As we got to terms quickly with the difficulties on the Sibelius, we also had a lot of work to do on the first half on the concert.
The opening of the Tristan Prelude is one of the hardest passages for wind intonation ever written. Many of the recordings I’ve heard don’t even come close to nailing the first 12 bars or so. It did sound quite sour the first time we read it, so I spent a few minutes in our first working rehearsal on it. I find it’s easiest for the winds to start from the end of their phrase, which is simply a dominant 7th chord (leaving out the chromatic passing tone in the melody). Simply tuning it up from the root in the second bassoon, the fifth in the melody, the third then the 7th gives everyone a sense of where they’re headed for, then I have the melody player (either first oboe or clarinet) back up one note to their passing tone and go between that and the resolution over the chord a couple of times.
The first chord (we call in the Tristan chord, but it is just a half-diminished 7th chord) poses a lot more challenges because of the way it’s spaced, with dissonant intervals (a tritone in the bassoon) on the bottom and a perfect fourth, with no room for error, on top (the D# in the Cor and the G# in the oboe). Getting all of those intervals to ring is a pain in the butt, however, once they know how their part functions in leading to the second chord, it gets better.
Anyway, after our first efforts, things were better but not confident. However, it’s amazing how much better it was once we put it back in context with the cellos. For the player or conductor working on intonation, the endless source of frustration is that there are an infinite number of ways to be out of tune, but only one way to be in tune. However, to the listener, even less-out-of-tune is far preferable to way-out-of-tune, and most people don’t bother with the difference between not-out-of-tune, which is not too hard to achieve, and really-damn-in-tune, which is really hard to achieve. I say this only because sometimes in passages that we know are nearly impossible for tuning, there is a temptation to just say “screw it” and go on to something else, but even incremental improvements are not wasted on the audience (or your colleagues in the orchestra). Fortunately, our work on this passage is not done.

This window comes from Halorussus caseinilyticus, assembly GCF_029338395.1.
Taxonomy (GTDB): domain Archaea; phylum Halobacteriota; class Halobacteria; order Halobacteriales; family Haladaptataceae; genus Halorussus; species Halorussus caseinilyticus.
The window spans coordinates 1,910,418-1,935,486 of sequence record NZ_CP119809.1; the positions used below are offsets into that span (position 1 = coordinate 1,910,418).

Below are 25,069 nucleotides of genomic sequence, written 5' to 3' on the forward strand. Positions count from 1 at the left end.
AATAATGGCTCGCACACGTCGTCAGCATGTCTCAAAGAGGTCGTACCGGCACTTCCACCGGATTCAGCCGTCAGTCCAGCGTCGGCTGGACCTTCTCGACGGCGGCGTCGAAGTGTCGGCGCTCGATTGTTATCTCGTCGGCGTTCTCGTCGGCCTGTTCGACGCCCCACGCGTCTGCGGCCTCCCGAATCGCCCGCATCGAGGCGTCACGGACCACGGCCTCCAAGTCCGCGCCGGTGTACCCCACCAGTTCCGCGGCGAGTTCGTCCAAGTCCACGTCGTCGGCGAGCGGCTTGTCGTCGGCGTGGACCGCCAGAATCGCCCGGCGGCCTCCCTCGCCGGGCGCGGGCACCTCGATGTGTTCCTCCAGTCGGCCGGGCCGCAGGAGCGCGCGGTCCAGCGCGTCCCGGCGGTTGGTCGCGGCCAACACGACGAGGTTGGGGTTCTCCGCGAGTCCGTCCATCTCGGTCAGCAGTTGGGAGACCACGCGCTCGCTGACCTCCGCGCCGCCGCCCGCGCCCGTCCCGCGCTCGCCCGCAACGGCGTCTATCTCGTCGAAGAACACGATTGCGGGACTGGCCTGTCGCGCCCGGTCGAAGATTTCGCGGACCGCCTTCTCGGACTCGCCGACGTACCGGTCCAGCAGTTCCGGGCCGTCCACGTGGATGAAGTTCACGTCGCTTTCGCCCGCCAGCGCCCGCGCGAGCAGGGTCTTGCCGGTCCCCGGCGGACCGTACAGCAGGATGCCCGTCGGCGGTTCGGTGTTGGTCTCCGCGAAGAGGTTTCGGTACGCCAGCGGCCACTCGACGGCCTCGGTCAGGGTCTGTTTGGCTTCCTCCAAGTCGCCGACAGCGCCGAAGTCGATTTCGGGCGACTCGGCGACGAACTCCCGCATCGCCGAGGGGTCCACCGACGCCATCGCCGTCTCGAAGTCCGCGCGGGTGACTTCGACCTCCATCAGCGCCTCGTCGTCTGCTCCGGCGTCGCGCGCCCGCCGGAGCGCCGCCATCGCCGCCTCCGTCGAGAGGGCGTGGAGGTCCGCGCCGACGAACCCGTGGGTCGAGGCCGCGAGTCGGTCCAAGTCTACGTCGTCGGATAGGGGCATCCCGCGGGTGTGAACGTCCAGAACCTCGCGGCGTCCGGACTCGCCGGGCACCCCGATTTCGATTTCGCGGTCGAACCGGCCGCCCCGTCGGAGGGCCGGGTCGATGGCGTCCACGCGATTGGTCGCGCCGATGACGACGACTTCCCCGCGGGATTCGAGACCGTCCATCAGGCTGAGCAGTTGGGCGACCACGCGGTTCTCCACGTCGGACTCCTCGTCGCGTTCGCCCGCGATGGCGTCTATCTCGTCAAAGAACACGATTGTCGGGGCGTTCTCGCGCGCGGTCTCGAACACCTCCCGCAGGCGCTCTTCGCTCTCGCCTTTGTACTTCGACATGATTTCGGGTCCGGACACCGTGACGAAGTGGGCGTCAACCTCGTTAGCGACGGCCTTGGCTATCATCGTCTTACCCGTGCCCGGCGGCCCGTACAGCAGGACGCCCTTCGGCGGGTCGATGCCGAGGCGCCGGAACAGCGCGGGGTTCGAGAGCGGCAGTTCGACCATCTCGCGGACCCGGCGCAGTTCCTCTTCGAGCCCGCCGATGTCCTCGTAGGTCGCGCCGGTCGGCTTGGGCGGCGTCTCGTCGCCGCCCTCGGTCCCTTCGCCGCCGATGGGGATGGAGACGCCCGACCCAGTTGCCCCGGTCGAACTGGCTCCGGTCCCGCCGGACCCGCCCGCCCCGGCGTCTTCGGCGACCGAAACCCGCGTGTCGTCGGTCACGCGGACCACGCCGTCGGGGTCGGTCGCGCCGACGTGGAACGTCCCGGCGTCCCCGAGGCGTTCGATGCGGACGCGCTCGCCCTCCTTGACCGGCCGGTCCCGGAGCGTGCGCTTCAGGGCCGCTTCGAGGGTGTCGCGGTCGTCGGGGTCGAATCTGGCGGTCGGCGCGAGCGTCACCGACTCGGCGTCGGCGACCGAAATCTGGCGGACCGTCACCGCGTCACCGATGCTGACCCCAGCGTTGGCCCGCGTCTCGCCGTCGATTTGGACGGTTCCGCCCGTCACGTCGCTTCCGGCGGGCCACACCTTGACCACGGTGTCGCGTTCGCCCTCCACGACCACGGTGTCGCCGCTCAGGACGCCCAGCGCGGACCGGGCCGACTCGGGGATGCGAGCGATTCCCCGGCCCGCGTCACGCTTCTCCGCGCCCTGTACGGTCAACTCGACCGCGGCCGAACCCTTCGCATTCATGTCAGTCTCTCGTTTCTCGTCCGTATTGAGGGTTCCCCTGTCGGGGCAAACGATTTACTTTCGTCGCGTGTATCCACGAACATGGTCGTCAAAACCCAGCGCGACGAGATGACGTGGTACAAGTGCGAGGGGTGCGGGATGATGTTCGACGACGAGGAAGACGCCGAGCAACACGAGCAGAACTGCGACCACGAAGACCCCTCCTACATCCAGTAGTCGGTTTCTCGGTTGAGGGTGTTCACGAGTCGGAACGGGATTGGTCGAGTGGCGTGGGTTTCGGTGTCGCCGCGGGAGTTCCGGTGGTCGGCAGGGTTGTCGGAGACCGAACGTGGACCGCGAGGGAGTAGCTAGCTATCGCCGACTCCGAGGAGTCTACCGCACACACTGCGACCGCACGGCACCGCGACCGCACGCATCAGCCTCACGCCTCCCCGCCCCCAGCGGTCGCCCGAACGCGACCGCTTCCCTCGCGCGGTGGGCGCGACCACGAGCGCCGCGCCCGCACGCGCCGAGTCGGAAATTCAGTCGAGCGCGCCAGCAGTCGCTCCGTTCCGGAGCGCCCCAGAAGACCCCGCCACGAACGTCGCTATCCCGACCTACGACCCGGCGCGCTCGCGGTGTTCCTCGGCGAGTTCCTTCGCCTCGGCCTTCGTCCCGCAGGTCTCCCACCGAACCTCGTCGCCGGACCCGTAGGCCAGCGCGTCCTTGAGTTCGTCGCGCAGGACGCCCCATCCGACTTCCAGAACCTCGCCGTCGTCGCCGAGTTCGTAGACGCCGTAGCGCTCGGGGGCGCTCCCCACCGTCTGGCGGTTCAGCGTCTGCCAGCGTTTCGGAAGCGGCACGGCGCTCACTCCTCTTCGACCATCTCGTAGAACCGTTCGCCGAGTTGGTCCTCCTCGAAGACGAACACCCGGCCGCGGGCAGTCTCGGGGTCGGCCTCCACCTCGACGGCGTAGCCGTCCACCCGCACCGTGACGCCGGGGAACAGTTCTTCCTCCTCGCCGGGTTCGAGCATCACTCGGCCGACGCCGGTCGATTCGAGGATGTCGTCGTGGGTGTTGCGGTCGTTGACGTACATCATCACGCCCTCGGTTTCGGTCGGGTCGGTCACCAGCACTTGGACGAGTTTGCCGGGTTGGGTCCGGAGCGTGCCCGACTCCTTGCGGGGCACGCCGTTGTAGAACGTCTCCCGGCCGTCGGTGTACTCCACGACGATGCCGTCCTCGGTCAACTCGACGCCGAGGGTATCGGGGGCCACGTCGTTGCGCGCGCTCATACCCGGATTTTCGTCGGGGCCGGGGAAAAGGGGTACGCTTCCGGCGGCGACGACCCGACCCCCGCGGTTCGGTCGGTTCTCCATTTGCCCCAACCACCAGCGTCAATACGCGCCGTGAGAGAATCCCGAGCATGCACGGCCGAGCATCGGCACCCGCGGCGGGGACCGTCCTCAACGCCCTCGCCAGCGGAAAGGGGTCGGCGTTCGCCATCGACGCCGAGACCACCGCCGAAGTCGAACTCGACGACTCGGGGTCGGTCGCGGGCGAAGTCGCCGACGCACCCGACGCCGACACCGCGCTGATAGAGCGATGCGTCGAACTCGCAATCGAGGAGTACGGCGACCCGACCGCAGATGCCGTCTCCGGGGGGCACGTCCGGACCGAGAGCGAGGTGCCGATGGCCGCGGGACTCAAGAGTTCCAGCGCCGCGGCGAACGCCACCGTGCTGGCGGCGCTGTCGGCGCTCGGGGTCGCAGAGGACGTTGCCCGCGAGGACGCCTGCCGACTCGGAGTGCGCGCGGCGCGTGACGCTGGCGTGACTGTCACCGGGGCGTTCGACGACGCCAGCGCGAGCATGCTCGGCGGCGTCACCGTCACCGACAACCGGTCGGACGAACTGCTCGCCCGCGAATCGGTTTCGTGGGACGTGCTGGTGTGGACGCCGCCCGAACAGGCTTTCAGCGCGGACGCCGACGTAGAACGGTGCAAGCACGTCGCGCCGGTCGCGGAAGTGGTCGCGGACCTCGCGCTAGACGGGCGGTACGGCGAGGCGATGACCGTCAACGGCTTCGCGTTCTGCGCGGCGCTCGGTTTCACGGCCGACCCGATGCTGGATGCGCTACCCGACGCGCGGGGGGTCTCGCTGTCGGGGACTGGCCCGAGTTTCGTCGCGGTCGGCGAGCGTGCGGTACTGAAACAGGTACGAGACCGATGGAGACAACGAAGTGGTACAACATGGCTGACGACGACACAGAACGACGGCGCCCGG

Anyway, Wagner’s music has humbled many a wind section. I remember doing the Parsifal Prelude in the Aspen Festival Orchestra, and even with all those stellar wind principals, it was pretty rancid in the concert. A few months later, I covered it at a great American orchestra in a midwstern city on the border of Kentucky, and again, the winds, who are wonderful, really, really struggled with the tuning in the concert. Most live Ring recordings are full of wind tuning problems. Someone should write a book on the tuning issues in late Wagner.
The funny thing about the Tristan Prelude is that the first 12 and last 20 bars or so are unbelievably difficult, even though very little seems to happen. The rest of the piece, however, sort of plays itself, as long as the conductor has a bit of mojo going. I take Wagner at his word in this music, conducting with a lot of elasticity of tempo, but that makes the music hard to rehearse. Somehow, true rubato comes to life only the in the moment- what worked last time doesn’t work this time. As a result, you have to use the rehearsals to build flexibility, not to drill in a pre-determined pattern of speed ups and slow downs. It can be exhausing, as it needs more of a performance level of energy and creativity than a rehearsal one.
In any case, maybe Wagner’s conducting background had something to do with it, but there isn’t much music I can think of which is more satisfying for me to conduct than Wagner. However, I loved this quote from John Elliot Gardiner in this month’s Gramophone (conductors are always more quotable when we’re being catty)—
“I really loathe Wagner and everything he stands for—and I don’t even like his music very much…. It’s like if you have a palate that you’ve developed over the years to distinguish between the best Burgundy and Cotes-du-Rhone—then you’re suddenly given this appalling Spätlese that’s actually got a fair dose of paraffin in it as well, and sheep drench—I think your palate would be ruined. That’s my fear.”
To me, Wagner is more single malt scotch than Spatlese, but to each his own…..